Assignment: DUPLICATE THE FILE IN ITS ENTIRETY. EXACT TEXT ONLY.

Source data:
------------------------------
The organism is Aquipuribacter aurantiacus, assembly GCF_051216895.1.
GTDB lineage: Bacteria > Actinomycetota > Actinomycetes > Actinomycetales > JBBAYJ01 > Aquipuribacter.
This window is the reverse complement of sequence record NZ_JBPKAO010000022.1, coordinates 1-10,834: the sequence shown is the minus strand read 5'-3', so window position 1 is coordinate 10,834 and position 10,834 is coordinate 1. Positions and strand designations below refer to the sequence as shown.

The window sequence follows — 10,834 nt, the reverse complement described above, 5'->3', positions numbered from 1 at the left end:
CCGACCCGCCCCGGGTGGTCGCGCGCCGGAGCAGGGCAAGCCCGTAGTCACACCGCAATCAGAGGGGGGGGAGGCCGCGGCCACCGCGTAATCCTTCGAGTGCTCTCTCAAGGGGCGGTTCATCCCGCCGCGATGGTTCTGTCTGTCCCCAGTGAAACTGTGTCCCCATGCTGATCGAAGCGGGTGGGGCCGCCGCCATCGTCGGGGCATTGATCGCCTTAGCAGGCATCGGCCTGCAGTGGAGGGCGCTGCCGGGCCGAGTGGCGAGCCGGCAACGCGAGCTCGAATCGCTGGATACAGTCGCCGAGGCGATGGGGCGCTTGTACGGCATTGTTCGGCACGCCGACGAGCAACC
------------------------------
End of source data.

The organism is Aquipuribacter aurantiacus, assembly GCF_051216895.1.
GTDB lineage: Bacteria > Actinomycetota > Actinomycetes > Actinomycetales > JBBAYJ01 > Aquipuribacter.
This window is the reverse complement of sequence record NZ_JBPKAO010000022.1, coordinates 1-10,834: the sequence shown is the minus strand read 5'-3', so window position 1 is coordinate 10,834 and position 10,834 is coordinate 1. Positions and strand designations below refer to the sequence as shown.

The window sequence follows — 10,834 nt, the reverse complement described above, 5'->3', positions numbered from 1 at the left end:
CCGACCCGCCCCGGGTGGTCGCGCGCCGGAGCAGGGCAAGCCCGTAGTCACACCGCAATCAGAGGGGGGGGAGGCCGCGGCCACCGCGTAATCCTTCGAGTGCTCTCTCAAGGGGCGGTTCATCCCGCCGCGATGGTTCTGTCTGTCCCCAGTGAAACTGTGTCCCCATGCTGATCGAAGCGGGTGGGGCCGCCGCCATCGTCGGGGCATTGATCGCCTTAGCAGGCATCGGCCTGCAGTGGAGGGCGCTGCCGGGCCGAGTGGCGAGCCGGCAACGCGAGCTCGAATCGCTGGATACAGTCGCCGAGGCGATGGGGCGCTTGTACGGCATTGTTCGGCACGCCGACGAGCAACC